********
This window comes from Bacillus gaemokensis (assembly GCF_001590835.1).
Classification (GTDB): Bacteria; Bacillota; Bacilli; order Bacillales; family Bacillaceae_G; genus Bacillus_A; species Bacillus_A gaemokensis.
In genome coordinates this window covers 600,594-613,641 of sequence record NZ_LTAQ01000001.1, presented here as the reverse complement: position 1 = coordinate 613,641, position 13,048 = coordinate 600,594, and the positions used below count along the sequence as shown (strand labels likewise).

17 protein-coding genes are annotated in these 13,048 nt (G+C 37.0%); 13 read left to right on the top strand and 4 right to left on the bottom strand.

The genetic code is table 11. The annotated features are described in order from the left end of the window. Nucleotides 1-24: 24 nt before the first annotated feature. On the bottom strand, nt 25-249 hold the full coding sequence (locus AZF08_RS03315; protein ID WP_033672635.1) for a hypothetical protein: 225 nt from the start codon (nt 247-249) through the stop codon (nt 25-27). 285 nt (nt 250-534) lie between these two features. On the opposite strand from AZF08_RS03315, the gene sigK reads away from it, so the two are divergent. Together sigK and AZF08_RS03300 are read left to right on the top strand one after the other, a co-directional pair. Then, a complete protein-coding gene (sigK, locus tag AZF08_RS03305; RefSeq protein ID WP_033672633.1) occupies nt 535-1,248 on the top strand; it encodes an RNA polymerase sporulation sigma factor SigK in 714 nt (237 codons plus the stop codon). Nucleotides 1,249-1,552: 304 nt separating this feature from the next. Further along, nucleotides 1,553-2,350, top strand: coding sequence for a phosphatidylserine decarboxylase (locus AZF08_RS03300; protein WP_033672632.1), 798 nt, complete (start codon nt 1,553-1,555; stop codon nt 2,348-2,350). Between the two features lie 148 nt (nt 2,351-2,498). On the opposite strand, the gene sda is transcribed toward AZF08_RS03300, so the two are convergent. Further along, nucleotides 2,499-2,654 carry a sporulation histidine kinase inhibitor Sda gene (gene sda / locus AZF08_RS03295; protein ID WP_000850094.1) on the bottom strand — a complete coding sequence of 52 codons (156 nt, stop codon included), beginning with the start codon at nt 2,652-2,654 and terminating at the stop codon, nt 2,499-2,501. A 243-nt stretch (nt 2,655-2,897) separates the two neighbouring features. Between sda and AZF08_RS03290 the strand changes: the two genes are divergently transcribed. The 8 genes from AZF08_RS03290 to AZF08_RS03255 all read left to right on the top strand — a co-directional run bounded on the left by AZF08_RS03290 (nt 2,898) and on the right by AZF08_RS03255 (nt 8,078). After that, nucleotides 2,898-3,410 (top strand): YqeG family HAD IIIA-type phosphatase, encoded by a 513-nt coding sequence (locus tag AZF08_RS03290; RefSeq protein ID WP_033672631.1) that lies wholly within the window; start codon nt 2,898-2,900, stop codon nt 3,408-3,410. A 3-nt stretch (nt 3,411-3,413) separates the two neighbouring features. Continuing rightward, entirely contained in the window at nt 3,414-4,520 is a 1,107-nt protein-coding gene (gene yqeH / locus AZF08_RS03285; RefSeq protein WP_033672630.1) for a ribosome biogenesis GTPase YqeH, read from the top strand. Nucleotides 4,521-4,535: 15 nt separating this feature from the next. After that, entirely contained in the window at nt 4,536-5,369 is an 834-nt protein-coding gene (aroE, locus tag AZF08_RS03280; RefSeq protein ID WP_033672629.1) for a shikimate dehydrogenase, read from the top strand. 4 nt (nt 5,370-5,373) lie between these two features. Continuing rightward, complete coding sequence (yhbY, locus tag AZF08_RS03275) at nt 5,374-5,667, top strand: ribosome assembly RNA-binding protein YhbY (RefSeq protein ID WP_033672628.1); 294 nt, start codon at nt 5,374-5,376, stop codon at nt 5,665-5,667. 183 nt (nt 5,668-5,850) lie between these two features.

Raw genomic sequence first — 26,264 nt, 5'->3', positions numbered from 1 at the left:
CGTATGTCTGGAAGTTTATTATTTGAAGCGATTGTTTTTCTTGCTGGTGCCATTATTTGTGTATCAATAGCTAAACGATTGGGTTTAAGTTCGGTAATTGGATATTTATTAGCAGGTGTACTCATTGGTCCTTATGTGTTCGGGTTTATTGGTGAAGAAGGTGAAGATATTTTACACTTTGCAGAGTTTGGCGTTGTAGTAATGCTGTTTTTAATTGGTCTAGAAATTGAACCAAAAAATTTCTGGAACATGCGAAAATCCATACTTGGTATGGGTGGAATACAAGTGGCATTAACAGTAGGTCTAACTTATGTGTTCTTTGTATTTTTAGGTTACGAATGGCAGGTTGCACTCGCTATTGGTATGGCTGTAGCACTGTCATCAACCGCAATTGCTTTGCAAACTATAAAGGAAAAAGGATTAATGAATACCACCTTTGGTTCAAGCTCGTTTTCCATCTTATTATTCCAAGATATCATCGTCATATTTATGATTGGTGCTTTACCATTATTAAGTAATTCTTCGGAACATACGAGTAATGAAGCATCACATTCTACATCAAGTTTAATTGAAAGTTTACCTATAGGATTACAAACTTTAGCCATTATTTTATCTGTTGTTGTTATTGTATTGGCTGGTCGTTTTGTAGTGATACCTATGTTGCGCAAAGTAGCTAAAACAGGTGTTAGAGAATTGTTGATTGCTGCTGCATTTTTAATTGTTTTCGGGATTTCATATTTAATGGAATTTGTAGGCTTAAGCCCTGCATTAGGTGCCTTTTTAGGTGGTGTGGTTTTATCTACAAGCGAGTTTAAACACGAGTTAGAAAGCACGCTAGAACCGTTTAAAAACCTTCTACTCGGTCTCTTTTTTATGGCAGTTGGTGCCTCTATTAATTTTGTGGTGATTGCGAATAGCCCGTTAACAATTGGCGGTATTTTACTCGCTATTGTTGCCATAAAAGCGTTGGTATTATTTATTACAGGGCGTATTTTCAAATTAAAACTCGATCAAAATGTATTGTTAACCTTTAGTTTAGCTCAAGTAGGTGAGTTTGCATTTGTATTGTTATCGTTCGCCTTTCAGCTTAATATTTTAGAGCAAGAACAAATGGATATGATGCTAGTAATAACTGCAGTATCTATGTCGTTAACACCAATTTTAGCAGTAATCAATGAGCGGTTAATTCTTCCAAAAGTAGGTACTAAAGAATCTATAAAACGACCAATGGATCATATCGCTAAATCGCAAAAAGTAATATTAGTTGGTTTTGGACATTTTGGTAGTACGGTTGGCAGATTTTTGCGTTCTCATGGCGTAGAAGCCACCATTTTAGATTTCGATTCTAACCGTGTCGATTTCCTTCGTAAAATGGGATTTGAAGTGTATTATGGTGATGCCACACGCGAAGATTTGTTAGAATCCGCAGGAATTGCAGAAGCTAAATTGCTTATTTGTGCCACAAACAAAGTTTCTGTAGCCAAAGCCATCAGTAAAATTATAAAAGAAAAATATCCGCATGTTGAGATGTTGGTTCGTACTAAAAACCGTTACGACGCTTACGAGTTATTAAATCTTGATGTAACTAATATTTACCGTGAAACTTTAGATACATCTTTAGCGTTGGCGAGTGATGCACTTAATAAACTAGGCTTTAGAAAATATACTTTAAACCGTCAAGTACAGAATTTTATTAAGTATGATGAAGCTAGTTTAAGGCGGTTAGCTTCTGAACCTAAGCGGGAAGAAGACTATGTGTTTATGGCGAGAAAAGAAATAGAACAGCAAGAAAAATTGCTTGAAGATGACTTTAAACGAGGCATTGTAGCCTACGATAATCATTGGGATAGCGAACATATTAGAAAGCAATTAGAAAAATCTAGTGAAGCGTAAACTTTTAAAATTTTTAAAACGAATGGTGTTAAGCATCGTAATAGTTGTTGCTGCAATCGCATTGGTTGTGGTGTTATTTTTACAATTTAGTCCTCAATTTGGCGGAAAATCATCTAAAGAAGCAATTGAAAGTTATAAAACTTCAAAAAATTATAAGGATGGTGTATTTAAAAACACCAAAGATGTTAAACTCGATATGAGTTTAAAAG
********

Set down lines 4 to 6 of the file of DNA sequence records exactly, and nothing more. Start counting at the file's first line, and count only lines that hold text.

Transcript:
17 protein-coding genes are annotated in these 13,048 nt (G+C 37.0%); 13 read left to right on the top strand and 4 right to left on the bottom strand.

The genetic code is table 11. The annotated features are described in order from the left end of the window. Nucleotides 1-24: 24 nt before the first annotated feature. On the bottom strand, nt 25-249 hold the full coding sequence (locus AZF08_RS03315; protein ID WP_033672635.1) for a hypothetical protein: 225 nt from the start codon (nt 247-249) through the stop codon (nt 25-27). 285 nt (nt 250-534) lie between these two features. On the opposite strand from AZF08_RS03315, the gene sigK reads away from it, so the two are divergent. Together sigK and AZF08_RS03300 are read left to right on the top strand one after the other, a co-directional pair. Then, a complete protein-coding gene (sigK, locus tag AZF08_RS03305; RefSeq protein ID WP_033672633.1) occupies nt 535-1,248 on the top strand; it encodes an RNA polymerase sporulation sigma factor SigK in 714 nt (237 codons plus the stop codon). Nucleotides 1,249-1,552: 304 nt separating this feature from the next. Further along, nucleotides 1,553-2,350, top strand: coding sequence for a phosphatidylserine decarboxylase (locus AZF08_RS03300; protein WP_033672632.1), 798 nt, complete (start codon nt 1,553-1,555; stop codon nt 2,348-2,350). Between the two features lie 148 nt (nt 2,351-2,498). On the opposite strand, the gene sda is transcribed toward AZF08_RS03300, so the two are convergent. Further along, nucleotides 2,499-2,654 carry a sporulation histidine kinase inhibitor Sda gene (gene sda / locus AZF08_RS03295; protein ID WP_000850094.1) on the bottom strand — a complete coding sequence of 52 codons (156 nt, stop codon included), beginning with the start codon at nt 2,652-2,654 and terminating at the stop codon, nt 2,499-2,501. A 243-nt stretch (nt 2,655-2,897) separates the two neighbouring features. Between sda and AZF08_RS03290 the strand changes: the two genes are divergently transcribed. The 8 genes from AZF08_RS03290 to AZF08_RS03255 all read left to right on the top strand — a co-directional run bounded on the left by AZF08_RS03290 (nt 2,898) and on the right by AZF08_RS03255 (nt 8,078). After that, nucleotides 2,898-3,410 (top strand): YqeG family HAD IIIA-type phosphatase, encoded by a 513-nt coding sequence (locus tag AZF08_RS03290; RefSeq protein ID WP_033672631.1) that lies wholly within the window; start codon nt 2,898-2,900, stop codon nt 3,408-3,410. A 3-nt stretch (nt 3,411-3,413) separates the two neighbouring features. Continuing rightward, entirely contained in the window at nt 3,414-4,520 is a 1,107-nt protein-coding gene (gene yqeH / locus AZF08_RS03285; RefSeq protein WP_033672630.1) for a ribosome biogenesis GTPase YqeH, read from the top strand. Nucleotides 4,521-4,535: 15 nt separating this feature from the next. After that, entirely contained in the window at nt 4,536-5,369 is an 834-nt protein-coding gene (aroE, locus tag AZF08_RS03280; RefSeq protein ID WP_033672629.1) for a shikimate dehydrogenase, read from the top strand. 4 nt (nt 5,370-5,373) lie between these two features. Continuing rightward, complete coding sequence (yhbY, locus tag AZF08_RS03275) at nt 5,374-5,667, top strand: ribosome assembly RNA-binding protein YhbY (RefSeq protein ID WP_033672628.1); 294 nt, start codon at nt 5,374-5,376, stop codon at nt 5,665-5,667. 183 nt (nt 5,668-5,850) lie between these two features.

Raw genomic sequence first — 26,264 nt, 5'->3', positions numbered from 1 at the left: